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TAIPEI (Reuters) - Citigroup will buy Taiwan's Bank of Overseas Chinese (BOOC) "very soon", an executive of the Taiwan lender said on Thursday, in a deal media said would be worth US$425 million.
"Both parties have been in intensive talks in the last few days. You should hear good news about us very soon," said a BOOC executive, who asked not to be identified.
The news boosted BOOC stock by 2.71 percent to a four-month high around 0430GMT, outpacing a 0.84 percent gain for the main stock index and a 0.54 percent rise for the financial sub-index.
Citi has been in talks with BOOC, a small player in Taiwan -- Asia's No. 4 banking market -- since last summer about a possible merger. Pressure on Citi has heated up since Standard Chartered in September agreed to buy Taiwan's Hsinchu International Bank for US$1.2 billion.
"Citi's move sends a positive signal on Taiwan's banking sector, because it indicates Taiwan is a market filled with some good opportunities," said John Kuo, who manages T$8 billion (US$242 million) for Fuh Hwa Securities Investment Trust.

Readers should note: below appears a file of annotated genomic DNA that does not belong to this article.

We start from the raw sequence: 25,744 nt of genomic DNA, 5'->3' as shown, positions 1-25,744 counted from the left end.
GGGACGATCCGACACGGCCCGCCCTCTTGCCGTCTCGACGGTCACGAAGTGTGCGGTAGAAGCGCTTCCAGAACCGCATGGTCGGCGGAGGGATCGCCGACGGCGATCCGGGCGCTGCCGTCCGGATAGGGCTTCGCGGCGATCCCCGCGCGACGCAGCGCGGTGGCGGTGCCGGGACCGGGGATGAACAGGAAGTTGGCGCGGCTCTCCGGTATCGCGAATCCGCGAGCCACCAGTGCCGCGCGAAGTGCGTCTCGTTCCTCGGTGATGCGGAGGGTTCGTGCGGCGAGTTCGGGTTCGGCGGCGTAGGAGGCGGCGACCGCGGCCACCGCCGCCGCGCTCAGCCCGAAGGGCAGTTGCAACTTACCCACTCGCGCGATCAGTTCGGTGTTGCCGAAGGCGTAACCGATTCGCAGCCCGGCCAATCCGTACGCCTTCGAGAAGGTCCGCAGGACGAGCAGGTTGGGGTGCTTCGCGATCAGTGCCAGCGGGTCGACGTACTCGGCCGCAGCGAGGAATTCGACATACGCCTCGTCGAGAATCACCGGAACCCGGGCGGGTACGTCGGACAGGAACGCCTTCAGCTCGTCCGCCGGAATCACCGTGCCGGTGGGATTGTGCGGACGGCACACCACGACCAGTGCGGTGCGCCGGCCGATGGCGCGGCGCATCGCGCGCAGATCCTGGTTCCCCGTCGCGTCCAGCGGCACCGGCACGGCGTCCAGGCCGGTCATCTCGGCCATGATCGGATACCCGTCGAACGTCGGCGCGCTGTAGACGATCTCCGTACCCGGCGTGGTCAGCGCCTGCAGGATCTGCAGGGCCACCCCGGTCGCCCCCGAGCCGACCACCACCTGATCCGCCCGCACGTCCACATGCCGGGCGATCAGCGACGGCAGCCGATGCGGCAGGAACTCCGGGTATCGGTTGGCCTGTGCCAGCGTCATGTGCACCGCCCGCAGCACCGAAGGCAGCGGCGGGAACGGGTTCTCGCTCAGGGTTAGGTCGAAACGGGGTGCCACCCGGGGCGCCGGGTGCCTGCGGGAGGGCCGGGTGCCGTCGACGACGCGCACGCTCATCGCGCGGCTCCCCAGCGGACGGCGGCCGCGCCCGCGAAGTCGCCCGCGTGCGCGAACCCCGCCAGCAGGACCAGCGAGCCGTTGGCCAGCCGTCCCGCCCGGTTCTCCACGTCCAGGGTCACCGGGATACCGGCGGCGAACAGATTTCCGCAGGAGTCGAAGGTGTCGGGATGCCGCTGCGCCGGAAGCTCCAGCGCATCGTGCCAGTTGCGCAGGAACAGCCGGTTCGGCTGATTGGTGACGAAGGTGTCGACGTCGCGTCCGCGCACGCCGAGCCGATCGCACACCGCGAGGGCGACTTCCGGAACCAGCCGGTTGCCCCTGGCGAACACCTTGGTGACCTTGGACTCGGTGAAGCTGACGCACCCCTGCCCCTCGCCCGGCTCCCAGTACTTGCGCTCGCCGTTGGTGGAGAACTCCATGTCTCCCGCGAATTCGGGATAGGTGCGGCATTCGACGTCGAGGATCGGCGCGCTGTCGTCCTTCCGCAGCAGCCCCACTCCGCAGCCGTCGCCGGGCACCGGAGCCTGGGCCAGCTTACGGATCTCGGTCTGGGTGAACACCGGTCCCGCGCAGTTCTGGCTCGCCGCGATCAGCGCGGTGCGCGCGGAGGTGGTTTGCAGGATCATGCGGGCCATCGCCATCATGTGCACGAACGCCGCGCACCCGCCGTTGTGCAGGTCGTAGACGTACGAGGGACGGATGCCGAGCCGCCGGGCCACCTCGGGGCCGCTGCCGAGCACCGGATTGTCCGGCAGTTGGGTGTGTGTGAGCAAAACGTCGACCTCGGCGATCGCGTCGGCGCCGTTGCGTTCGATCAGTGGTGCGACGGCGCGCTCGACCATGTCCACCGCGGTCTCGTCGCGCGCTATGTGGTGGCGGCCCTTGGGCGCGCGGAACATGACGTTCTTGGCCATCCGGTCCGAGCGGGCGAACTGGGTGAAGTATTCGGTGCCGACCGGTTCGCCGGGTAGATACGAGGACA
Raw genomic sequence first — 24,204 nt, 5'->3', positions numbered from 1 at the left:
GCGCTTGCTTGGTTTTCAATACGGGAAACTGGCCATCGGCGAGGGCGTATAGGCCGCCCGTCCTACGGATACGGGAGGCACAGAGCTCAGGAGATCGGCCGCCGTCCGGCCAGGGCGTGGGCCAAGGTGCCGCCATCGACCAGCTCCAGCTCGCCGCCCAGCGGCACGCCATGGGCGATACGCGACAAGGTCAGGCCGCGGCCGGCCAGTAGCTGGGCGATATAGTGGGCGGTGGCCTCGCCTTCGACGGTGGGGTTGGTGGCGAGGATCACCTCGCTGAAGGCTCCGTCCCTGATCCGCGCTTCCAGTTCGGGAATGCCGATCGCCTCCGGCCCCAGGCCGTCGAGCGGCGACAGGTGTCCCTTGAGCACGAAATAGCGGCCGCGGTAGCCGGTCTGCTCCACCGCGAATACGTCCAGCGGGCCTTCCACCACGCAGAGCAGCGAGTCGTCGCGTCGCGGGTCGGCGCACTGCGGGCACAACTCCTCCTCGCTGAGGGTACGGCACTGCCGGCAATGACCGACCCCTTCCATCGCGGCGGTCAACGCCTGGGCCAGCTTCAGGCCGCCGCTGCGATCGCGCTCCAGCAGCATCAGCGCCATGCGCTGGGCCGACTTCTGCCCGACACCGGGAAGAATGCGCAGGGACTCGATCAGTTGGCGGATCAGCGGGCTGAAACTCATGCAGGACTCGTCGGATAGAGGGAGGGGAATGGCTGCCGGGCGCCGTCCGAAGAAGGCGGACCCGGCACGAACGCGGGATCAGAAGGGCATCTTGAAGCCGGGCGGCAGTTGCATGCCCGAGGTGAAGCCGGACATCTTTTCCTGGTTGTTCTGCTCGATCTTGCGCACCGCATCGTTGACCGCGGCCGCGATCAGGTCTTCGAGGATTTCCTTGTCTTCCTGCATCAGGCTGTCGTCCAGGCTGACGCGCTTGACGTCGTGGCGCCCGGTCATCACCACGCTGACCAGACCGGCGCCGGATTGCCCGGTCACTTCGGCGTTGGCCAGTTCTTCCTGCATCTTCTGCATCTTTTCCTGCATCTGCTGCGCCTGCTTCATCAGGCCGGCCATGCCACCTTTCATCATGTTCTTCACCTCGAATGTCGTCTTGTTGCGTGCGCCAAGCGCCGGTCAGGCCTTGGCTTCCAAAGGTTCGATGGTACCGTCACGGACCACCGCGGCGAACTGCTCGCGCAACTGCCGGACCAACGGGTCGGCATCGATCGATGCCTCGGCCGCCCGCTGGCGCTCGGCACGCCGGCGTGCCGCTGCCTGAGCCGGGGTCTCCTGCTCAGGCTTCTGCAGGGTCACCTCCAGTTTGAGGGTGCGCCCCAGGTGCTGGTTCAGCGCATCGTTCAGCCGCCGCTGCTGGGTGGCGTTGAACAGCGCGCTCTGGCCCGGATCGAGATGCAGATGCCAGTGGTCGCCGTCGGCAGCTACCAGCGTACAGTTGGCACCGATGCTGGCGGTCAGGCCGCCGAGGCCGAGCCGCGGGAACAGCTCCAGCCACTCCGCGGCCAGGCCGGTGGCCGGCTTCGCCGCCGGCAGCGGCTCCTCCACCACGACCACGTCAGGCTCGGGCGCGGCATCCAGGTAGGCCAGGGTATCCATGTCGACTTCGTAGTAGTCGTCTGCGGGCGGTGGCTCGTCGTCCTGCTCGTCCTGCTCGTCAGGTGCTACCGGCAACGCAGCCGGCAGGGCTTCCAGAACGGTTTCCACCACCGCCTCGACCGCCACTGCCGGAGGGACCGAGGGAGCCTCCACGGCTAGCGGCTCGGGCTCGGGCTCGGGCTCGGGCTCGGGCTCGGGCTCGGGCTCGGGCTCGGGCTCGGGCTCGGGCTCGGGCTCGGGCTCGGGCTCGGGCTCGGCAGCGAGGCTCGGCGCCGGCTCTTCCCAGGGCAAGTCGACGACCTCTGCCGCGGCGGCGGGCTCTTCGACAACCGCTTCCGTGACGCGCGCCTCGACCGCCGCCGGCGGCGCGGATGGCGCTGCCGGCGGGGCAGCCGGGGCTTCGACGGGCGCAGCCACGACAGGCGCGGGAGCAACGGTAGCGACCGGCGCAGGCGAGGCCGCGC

Many global lenders are raising their hopes on the Taiwan market as a platform to increase their influence in China, the neighboring giant, some analysts said.
A consumer credit crisis, which pulled down stock prices of Taiwan's financial firms, also offered values for foreign banks and investors.
The BOOC executive declined to confirm a report published by the Wall Street Journal on Thursday, which said Citi would pay T$11.60-T$11.80 a share in an all-cash deal.
"The pricing is not final yet. Our board has not voted on that one," he said, adding that no tentative board meeting has been scheduled anytime soon.
Morris Li, country manager of Citigroup in Taiwan, also declined to comment on the report.
News of the talks first appeared last year, with reports emerging several times that a deal was close. In the latest of those, Taiwan media reported in last month that the two sides had reached a breakthrough in their talks, in a deal that would be valued at about US$430 million.